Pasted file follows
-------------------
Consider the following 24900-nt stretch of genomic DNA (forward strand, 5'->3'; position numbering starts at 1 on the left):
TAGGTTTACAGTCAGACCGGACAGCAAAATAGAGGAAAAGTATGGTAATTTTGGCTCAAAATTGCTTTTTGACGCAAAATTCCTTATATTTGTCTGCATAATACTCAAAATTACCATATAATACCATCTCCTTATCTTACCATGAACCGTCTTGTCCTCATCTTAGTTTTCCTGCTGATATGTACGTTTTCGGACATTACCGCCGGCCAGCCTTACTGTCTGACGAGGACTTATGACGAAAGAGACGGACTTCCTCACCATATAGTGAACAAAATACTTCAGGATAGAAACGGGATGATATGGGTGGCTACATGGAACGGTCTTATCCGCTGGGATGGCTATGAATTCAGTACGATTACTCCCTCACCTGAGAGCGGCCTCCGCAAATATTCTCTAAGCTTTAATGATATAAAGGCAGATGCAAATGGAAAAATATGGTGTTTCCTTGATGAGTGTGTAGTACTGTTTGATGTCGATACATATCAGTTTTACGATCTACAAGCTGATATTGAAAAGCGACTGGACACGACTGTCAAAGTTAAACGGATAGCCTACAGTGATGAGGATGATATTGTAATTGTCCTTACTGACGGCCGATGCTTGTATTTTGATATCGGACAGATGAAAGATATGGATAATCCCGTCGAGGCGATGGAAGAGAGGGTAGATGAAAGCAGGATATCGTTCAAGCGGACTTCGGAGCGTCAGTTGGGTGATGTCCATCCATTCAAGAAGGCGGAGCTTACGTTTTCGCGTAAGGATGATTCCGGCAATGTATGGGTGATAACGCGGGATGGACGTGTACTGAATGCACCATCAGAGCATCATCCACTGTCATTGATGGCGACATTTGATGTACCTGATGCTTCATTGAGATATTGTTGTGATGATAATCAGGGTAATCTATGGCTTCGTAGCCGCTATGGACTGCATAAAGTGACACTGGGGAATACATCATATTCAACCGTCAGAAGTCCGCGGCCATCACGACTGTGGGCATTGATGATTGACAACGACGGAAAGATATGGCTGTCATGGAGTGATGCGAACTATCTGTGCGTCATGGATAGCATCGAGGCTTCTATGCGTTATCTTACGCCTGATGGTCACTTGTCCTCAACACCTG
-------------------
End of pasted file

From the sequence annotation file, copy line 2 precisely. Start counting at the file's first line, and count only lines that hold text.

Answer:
TAGGTTTACAGTCAGACCGGACAGCAAAATAGAGGAAAAGTATGGTAATTTTGGCTCAAAATTGCTTTTTGACGCAAAATTCCTTATATTTGTCTGCATAATACTCAAAATTACCATATAATACCATCTCCTTATCTTACCATGAACCGTCTTGTCCTCATCTTAGTTTTCCTGCTGATATGTACGTTTTCGGACATTACCGCCGGCCAGCCTTACTGTCTGACGAGGACTTATGACGAAAGAGACGGACTTCCTCACCATATAGTGAACAAAATACTTCAGGATAGAAACGGGATGATATGGGTGGCTACATGGAACGGTCTTATCCGCTGGGATGGCTATGAATTCAGTACGATTACTCCCTCACCTGAGAGCGGCCTCCGCAAATATTCTCTAAGCTTTAATGATATAAAGGCAGATGCAAATGGAAAAATATGGTGTTTCCTTGATGAGTGTGTAGTACTGTTTGATGTCGATACATATCAGTTTTACGATCTACAAGCTGATATTGAAAAGCGACTGGACACGACTGTCAAAGTTAAACGGATAGCCTACAGTGATGAGGATGATATTGTAATTGTCCTTACTGACGGCCGATGCTTGTATTTTGATATCGGACAGATGAAAGATATGGATAATCCCGTCGAGGCGATGGAAGAGAGGGTAGATGAAAGCAGGATATCGTTCAAGCGGACTTCGGAGCGTCAGTTGGGTGATGTCCATCCATTCAAGAAGGCGGAGCTTACGTTTTCGCGTAAGGATGATTCCGGCAATGTATGGGTGATAACGCGGGATGGACGTGTACTGAATGCACCATCAGAGCATCATCCACTGTCATTGATGGCGACATTTGATGTACCTGATGCTTCATTGAGATATTGTTGTGATGATAATCAGGGTAATCTATGGCTTCGTAGCCGCTATGGACTGCATAAAGTGACACTGGGGAATACATCATATTCAACCGTCAGAAGTCCGCGGCCATCACGACTGTGGGCATTGATGATTGACAACGACGGAAAGATATGGCTGTCATGGAGTGATGCGAACTATCTGTGCGTCATGGATAGCATCGAGGCTTCTATGCGTTATCTTACGCCTGATGGTCACTTGTCCTCAACACCTG